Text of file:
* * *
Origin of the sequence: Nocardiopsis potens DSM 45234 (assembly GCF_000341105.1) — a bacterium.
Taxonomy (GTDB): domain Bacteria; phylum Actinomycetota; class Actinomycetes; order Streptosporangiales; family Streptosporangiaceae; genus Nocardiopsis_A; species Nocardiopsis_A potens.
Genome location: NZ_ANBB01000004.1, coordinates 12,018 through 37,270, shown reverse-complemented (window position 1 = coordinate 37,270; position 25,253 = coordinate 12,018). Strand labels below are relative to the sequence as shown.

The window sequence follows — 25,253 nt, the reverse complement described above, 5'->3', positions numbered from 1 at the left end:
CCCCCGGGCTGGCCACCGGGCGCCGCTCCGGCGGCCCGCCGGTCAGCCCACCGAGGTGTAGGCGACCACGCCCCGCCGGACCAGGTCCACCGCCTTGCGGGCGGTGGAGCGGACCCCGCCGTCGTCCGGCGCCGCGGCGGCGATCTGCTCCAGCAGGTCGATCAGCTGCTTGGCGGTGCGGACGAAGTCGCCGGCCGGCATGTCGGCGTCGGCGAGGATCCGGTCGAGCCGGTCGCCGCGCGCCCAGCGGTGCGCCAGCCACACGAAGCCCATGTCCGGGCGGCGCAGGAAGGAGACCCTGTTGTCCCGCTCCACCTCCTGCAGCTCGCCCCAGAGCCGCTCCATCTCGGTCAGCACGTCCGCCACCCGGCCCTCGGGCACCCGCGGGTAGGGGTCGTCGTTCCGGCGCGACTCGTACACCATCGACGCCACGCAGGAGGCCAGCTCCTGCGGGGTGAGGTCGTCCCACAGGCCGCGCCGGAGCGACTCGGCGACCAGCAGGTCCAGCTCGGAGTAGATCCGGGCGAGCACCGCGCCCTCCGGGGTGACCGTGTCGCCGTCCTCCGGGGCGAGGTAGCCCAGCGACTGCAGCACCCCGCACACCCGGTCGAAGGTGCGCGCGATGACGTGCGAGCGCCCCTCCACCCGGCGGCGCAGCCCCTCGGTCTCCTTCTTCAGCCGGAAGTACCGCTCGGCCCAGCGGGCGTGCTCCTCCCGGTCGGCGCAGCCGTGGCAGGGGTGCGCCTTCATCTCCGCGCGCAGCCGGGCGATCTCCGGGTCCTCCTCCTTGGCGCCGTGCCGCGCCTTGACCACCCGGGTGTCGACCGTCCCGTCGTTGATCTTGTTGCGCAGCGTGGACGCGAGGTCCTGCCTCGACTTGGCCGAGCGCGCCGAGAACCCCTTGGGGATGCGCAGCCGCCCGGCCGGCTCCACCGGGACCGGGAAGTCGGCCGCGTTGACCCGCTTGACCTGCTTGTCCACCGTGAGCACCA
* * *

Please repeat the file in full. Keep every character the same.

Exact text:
Origin of the sequence: Nocardiopsis potens DSM 45234 (assembly GCF_000341105.1) — a bacterium.
Taxonomy (GTDB): domain Bacteria; phylum Actinomycetota; class Actinomycetes; order Streptosporangiales; family Streptosporangiaceae; genus Nocardiopsis_A; species Nocardiopsis_A potens.
Genome location: NZ_ANBB01000004.1, coordinates 12,018 through 37,270, shown reverse-complemented (window position 1 = coordinate 37,270; position 25,253 = coordinate 12,018). Strand labels below are relative to the sequence as shown.

The window sequence follows — 25,253 nt, the reverse complement described above, 5'->3', positions numbered from 1 at the left end:
CCCCCGGGCTGGCCACCGGGCGCCGCTCCGGCGGCCCGCCGGTCAGCCCACCGAGGTGTAGGCGACCACGCCCCGCCGGACCAGGTCCACCGCCTTGCGGGCGGTGGAGCGGACCCCGCCGTCGTCCGGCGCCGCGGCGGCGATCTGCTCCAGCAGGTCGATCAGCTGCTTGGCGGTGCGGACGAAGTCGCCGGCCGGCATGTCGGCGTCGGCGAGGATCCGGTCGAGCCGGTCGCCGCGCGCCCAGCGGTGCGCCAGCCACACGAAGCCCATGTCCGGGCGGCGCAGGAAGGAGACCCTGTTGTCCCGCTCCACCTCCTGCAGCTCGCCCCAGAGCCGCTCCATCTCGGTCAGCACGTCCGCCACCCGGCCCTCGGGCACCCGCGGGTAGGGGTCGTCGTTCCGGCGCGACTCGTACACCATCGACGCCACGCAGGAGGCCAGCTCCTGCGGGGTGAGGTCGTCCCACAGGCCGCGCCGGAGCGACTCGGCGACCAGCAGGTCCAGCTCGGAGTAGATCCGGGCGAGCACCGCGCCCTCCGGGGTGACCGTGTCGCCGTCCTCCGGGGCGAGGTAGCCCAGCGACTGCAGCACCCCGCACACCCGGTCGAAGGTGCGCGCGATGACGTGCGAGCGCCCCTCCACCCGGCGGCGCAGCCCCTCGGTCTCCTTCTTCAGCCGGAAGTACCGCTCGGCCCAGCGGGCGTGCTCCTCCCGGTCGGCGCAGCCGTGGCAGGGGTGCGCCTTCATCTCCGCGCGCAGCCGGGCGATCTCCGGGTCCTCCTCCTTGGCGCCGTGCCGCGCCTTGACCACCCGGGTGTCGACCGTCCCGTCGTTGATCTTGTTGCGCAGCGTGGACGCGAGGTCCTGCCTCGACTTGGCCGAGCGCGCCGAGAACCCCTTGGGGATGCGCAGCCGCCCGGCCGGCTCCACCGGGACCGGGAAGTCGGCCGCGTTGACCCGCTTGACCTGCTTGTCCACCGTGAGCACCA